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Комитет знања Србије,

 велики грб

Knowledge Committee of Serbia,

large achievement of arms

назад на почетну

The large achievement of arms of the Knowledge Committee of Serbia done for the Serbian Heraldry Society “White Eagle” (Serbian Society for Heraldry, Genealogy, Phaleristics and Vexillology "White Eagle") in February and March 2011.

The charges on the shield are symbolically indicative of knowledge and illumination and some of them double their role by also being charges on the personal armorial bearings of the founder of the Committee, Mr Petrovic, (link above and  to the left). The committee has armorial bearings, banner of arms and a heraldic badge, which is a rare and precious occurrence of practicing the rules of heraldry to the letter in this part of the world. Here is the link to the Committee’s site in English:

Serbian Heraldry Society

Petrovic large ach.

I here add the description of arms found in the committee’s statute in English, possibly a literal translation from the Serbian description. Blazoning in English requires considerable skill and, well, grace, and this is, lamentably, a far cry from even a remotely acceptable blazon, but it will be somewhat enlightening as to the arms’ contents. I'm absolutely sure no harm was intended as it is common knowledge that the proper blazon in English is nigh a language of its own and it takes years to get the hang of it.

The Association shall have its coat of arms:

Shield: a gold pillar on a red background, on which, between two red shinning suns, there is a red closed book with a golden model of the atom on the front cover; left and right of the pillar there is one each a golden horizontal and outward facing Gothic key, with a rhomboid holder in the corners of which there is one golden steel.

Plume: three silver eagle feathers, each of which has the Roman numeral X written in black on it.

Cape: red, with a silver lining.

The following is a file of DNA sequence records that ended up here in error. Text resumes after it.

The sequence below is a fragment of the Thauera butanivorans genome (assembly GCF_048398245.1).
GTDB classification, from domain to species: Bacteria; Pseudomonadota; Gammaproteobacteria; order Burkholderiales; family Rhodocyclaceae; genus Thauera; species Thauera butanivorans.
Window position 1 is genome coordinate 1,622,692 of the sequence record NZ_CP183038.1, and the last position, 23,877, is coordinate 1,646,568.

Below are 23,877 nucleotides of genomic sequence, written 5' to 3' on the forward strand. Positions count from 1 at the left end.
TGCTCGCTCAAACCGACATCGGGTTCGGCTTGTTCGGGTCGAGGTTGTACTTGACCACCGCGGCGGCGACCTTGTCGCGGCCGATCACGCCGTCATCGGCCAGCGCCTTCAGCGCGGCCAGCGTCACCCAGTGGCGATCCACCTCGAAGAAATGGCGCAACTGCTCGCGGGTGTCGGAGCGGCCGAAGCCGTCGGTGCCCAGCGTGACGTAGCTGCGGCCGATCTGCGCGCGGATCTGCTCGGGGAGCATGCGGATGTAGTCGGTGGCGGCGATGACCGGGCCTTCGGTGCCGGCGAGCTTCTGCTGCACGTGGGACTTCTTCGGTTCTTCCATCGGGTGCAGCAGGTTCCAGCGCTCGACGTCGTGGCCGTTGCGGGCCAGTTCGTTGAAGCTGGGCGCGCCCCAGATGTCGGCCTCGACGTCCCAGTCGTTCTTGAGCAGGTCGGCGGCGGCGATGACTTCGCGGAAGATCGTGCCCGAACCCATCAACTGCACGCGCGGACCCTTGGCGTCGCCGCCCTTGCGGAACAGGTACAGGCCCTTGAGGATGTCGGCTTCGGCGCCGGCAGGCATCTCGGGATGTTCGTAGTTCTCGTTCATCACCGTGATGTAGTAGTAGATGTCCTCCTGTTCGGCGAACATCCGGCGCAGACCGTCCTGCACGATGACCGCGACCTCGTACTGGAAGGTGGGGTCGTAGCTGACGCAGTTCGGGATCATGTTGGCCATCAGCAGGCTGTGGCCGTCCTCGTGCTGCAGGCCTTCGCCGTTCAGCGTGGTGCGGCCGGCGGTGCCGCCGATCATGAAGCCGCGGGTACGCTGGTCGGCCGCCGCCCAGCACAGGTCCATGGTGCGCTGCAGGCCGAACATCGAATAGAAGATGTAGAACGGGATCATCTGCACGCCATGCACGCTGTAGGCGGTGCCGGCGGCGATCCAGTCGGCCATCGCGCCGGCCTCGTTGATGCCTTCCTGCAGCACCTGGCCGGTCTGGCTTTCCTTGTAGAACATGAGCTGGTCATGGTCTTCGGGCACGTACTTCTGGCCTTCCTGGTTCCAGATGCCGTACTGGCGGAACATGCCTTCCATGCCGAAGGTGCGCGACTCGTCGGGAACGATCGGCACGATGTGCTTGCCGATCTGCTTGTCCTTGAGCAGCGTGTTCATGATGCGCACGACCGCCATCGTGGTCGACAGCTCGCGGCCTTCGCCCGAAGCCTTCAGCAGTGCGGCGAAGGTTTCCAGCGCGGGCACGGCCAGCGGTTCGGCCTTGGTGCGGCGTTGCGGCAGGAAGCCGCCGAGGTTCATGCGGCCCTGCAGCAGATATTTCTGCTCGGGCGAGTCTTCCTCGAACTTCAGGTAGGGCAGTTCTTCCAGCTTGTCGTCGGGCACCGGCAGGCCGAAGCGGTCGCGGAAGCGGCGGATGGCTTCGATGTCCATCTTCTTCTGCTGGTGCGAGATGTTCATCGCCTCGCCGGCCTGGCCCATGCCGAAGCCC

The Association has its own badge: the model of the atom, blue electron pathways, which instead of a nucleus has a red steel.

The Association has its standard: the contents are the same as the shield from the coat of arms of the Association.

I shall restrain from any comments to this translation as none would be favourable.

However, "mystifying symbols" in the crest deserve some laudation, as it is all actually quite simple. Three silver eagle feathers with a Roman numeral X, or should I say ”three eagle feathers Argent each charged with a Roman numeral X Sable” are an allusion to the Serbian eagle, of course (the official blazon for the one true Serbian state eagle is that it is Argent) and to the fact that the committee was founded on the 10th of October 2010, which is somewhat peculiar as a heraldic solution, but I find it refreshing and commendable for continental heraldry. We all know that "X marks the spot" for the treasure and riches, and what greater riches than knowledge can one have?

My first version included three eagle feathers depicted in the usual heraldic way, which is to say that the dexter and sinister feathers were somewhat askew, admittedly that being usually done to the ostrich feathers that are far more prominent in the crests. I was then kindly asked to keep all the feathers erect, which I did. As with almost any emblazon, this could give rise to several interesting and mind-boggling heraldic quandaries, namely, should such a placement be additionally blazoned and how? Should it be specified that the feathers are “in fess”, and “erect” and, perhaps, “conjoined”? Mercifully, I didn’t have to blazon the crest but I would, as always, welcome any thoughts one might have on the "matters blazonical".

Knowledge Committee of Serbia
basic achievement

An interesting version of the arms came to my attention. Here we can see a coat of arms devoid of any black border lines between the main components of the arms. Although it certainly makes things appear more naturally and is not without some charm, I must point out that heraldry treats those border lines quite differently than modern design and that this approach is not recommendable at all for an official version. There are ways in heraldry to “soften” the picture from all those stark black lines, should one wish it (see the link to the basic achievement or the link to the banner). Dura lex, sed lex.

banner of arms